A 2024 survey of 1,000 U.S. employees by ResumeHelp is one of best recent resources to reference when answering this question. 51% of respondents said that they never or rarely discuss politics at work and believe that such discussions hurt the workplace environment. 45% reported that they have regretted discussing politics at work in the past.

A clear gender divide was also observed among respondents. 57% of women reported feeling a negative impact from talking politics at work compared to only 44% of men. At 32% vs. 17%, men were much more likely to assert that discussing politics has a positive effect on the workplace. Significant generational differences were also observed, with millennial employees (ages 25 to 44) much more likely to talk about politics at work than employers from generation Z, generation X, or the baby boomer generation.

In addition to this, the survey found a sizeable minority who reported that politics has affected recruitment or retention outcomes:

  • 25% of people have decided not to apply to a company’s job listing because of the company’s political stance.
  • 37% of workers said that they know their current manager’s political affiliation.
  • 25% of people have either left a job or wanted to leave their job because of their manager’s political beliefs.
  • 59% believe their manager’s political beliefs influence their management style and/or decisions.

Q: When it comes to political discussions at work, what type of policy should thoughtful employers pursue?

It's impractical for an employer to believe that political discussions in the workplace aren’t going to happen. Politics is an integral part of many people's lives, and employees inevitably bring their beliefs and opinions to work. Given this reality, it becomes essential for employers to take a proactive approach in setting the parameters for respectful behavior during these discussions.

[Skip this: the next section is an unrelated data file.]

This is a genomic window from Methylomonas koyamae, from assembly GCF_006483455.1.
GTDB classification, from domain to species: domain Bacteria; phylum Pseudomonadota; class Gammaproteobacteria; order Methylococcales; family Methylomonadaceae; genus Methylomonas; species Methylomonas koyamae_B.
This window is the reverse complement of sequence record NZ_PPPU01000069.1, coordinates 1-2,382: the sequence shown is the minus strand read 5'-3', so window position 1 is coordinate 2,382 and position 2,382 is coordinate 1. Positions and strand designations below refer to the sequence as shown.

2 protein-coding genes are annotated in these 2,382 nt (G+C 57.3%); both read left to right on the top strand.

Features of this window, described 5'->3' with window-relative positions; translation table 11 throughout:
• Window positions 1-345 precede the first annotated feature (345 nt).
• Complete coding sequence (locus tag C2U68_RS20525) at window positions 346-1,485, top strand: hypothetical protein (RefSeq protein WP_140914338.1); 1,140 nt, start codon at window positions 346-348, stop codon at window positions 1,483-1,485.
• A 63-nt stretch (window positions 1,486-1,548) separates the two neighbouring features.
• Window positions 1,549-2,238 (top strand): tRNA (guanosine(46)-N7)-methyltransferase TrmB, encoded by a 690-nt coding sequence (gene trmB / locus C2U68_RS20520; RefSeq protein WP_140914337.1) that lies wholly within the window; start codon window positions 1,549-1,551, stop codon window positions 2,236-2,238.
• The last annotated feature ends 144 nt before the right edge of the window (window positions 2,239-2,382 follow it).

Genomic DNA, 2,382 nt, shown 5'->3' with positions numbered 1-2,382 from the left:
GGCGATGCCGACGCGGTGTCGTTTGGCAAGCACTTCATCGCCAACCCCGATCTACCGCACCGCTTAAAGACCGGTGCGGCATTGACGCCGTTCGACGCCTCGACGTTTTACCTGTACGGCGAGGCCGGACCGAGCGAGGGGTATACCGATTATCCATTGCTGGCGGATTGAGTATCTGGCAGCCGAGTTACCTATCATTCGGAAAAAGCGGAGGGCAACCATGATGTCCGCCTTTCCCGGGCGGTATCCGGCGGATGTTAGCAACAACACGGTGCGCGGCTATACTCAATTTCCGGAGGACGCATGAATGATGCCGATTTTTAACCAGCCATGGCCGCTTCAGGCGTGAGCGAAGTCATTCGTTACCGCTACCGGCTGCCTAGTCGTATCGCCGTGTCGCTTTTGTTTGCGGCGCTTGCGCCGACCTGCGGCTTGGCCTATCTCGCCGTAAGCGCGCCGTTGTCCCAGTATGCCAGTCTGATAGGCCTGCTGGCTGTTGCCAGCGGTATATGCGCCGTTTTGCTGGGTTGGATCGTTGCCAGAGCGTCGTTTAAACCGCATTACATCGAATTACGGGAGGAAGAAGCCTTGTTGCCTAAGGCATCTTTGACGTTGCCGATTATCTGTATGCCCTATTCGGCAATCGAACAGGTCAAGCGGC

A well-crafted policy should explicitly prohibit any form of intolerance, ostracizing, bullying, harassment, or retaliation based on an employee’s political views. This is crucial because political beliefs can be deeply personal and can vary widely among employees. Without clear guidelines, there is a risk that political discussions could lead to conflicts or create a hostile work environment.

Policies regarding permissible speech at work should align with the company's culture and reflect its values and principles while also ensuring compliance with federal, state, and local laws. Such a policy serves as a guideline for employees, helping them understand what is acceptable and what is not, thus fostering a respectful and inclusive work environment.

Additionally, the policy should outline the consequences for violating these rules and provide a clear process for reporting and addressing grievances related to unprofessional discussions. By doing so, employees can feel secure in knowing that their concerns will be heard and addressed fairly.

Employers should also consider providing regular training sessions to educate employees on the importance of respectful communication and the impact of their words and actions. This can help prevent misunderstandings and promote a culture of mutual respect.

Looking for additional HR help? Learn about flexible third-party services by reading this post about Fractional HR Support.